Participating in a Story: Exploring Audience Cognition
Forskningsoutput: Avhandling › Doktorsavhandling (monografi)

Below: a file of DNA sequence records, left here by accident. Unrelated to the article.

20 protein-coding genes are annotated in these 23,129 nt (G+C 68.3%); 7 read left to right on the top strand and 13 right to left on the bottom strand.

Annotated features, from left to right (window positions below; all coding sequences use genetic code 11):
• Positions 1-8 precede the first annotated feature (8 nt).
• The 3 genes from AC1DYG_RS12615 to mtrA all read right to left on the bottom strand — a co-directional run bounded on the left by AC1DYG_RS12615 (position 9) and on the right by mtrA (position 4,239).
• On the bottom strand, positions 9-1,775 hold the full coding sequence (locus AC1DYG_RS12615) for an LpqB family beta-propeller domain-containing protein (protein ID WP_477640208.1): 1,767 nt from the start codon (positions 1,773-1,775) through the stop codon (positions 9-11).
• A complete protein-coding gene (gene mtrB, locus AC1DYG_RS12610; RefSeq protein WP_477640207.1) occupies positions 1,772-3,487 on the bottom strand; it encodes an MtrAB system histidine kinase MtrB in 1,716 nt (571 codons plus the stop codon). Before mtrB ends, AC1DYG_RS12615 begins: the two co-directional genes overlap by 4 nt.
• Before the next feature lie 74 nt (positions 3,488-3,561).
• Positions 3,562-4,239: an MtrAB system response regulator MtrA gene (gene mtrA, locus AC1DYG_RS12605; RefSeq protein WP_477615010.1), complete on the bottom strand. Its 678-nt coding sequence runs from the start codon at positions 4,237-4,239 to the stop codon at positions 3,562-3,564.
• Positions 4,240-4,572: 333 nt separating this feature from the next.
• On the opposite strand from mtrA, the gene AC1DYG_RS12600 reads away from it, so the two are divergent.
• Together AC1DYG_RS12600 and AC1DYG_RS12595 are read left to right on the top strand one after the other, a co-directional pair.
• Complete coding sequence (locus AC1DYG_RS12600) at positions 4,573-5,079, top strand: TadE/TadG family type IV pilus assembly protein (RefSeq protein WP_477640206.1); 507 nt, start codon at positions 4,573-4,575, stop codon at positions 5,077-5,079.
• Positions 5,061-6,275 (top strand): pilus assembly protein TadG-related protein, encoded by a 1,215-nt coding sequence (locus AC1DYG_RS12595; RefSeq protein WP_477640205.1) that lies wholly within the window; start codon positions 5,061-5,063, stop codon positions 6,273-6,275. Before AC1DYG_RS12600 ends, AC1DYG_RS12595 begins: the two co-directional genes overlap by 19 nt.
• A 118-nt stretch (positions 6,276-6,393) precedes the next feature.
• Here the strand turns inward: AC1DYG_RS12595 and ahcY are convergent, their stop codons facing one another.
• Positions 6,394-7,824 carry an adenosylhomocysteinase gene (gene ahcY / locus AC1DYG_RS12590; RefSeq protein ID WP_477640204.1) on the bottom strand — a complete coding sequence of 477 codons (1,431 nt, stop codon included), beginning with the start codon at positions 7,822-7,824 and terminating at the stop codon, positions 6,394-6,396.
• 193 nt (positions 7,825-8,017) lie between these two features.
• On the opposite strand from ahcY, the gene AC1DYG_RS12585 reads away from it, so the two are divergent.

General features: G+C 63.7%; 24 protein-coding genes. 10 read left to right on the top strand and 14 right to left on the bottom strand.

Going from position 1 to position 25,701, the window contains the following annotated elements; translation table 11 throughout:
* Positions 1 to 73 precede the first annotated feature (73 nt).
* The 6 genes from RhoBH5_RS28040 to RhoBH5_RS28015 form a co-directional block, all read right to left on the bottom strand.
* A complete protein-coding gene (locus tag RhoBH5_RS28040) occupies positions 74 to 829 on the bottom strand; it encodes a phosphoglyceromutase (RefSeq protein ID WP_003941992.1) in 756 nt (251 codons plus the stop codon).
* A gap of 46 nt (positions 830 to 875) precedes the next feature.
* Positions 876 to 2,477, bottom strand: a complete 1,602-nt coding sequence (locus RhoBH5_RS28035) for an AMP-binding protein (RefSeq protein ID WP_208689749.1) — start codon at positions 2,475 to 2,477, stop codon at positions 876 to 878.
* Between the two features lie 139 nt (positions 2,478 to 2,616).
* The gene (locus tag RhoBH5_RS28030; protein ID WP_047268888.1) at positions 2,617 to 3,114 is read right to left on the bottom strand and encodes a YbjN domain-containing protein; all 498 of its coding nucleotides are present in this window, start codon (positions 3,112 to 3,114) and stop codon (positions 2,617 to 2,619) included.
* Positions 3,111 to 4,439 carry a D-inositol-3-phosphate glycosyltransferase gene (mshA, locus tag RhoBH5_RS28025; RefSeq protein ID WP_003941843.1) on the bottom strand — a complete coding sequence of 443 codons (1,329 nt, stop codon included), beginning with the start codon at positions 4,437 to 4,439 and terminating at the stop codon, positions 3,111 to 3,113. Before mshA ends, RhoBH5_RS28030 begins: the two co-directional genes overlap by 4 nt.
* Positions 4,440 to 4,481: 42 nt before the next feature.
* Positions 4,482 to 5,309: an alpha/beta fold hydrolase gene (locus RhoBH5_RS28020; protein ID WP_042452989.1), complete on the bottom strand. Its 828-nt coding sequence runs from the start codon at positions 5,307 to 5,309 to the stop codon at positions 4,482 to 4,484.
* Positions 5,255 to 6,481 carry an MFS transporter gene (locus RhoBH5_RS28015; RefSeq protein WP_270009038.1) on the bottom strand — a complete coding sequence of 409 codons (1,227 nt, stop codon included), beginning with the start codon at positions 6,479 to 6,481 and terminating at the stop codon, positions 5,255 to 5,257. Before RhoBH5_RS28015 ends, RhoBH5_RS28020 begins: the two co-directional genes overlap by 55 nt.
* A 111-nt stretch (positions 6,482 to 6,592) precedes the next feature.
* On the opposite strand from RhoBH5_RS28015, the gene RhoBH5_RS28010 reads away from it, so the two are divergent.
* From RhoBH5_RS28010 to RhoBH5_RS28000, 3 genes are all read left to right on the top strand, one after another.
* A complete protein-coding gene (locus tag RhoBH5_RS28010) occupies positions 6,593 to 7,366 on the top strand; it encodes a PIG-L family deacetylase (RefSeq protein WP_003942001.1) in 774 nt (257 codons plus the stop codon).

Stories that the audience can influence (such as computer games and other interactive multimedia), in contrast to 'traditional' stories (such as books and cinema), present a challenge to fields which take narrative (story) as their study object. What is the difference between these two kinds of stories? Earlier theories have focused on differences in media, structure, or the audience's physical actions. In part I of this book (the theoretical framework), it is argued that earlier approaches fail to capture the difference between these two kinds of stories because they have neglected the role of cognition. A classification of participatory stories is presented that argues for the necessity of cognition among the classificatory criteria. The concept of participatory stories is defined as fictional stories in which the audience can choose between potential event sequences. The manner in which participation is performed, what actions or sense modalities are used, is argued to be immaterial. Participatory stories involve a common cognitive ability and can take many forms, both computerised and non-computerised, such as role-playing, children's pretence play, and computer games. In Part II of the book, the proposed cognitive difference is investigated in explorative empirical studies, where the idea is to study cognition through language. Eight participants were exposed to events from five source conditions with varying degrees of participation and fictionality: an interactive fiction computer game, a printed non-participatory version of the computer game, a printed short story, real personal experience, and practical laboratory tasks. Participants were later interviewed about these events while being audio-visually recorded. The transcriptions are analysed from three main viewpoints: Analysis of spatial cognition show that people who used a participatory story (as opposed to a short story) spontaneously constructed elaborate spatial mental representations of the story world. Investigation of reality monitoring memory qualities of events reveal that these did not differ across the five conditions. Analysis of how perspective on events was manifested in speech show that people adopted an outside, distant perspective on events from the short story. In contrast, on events from a participatory story, an inside, close perspective was adopted, similar to that of real events from personal experience.
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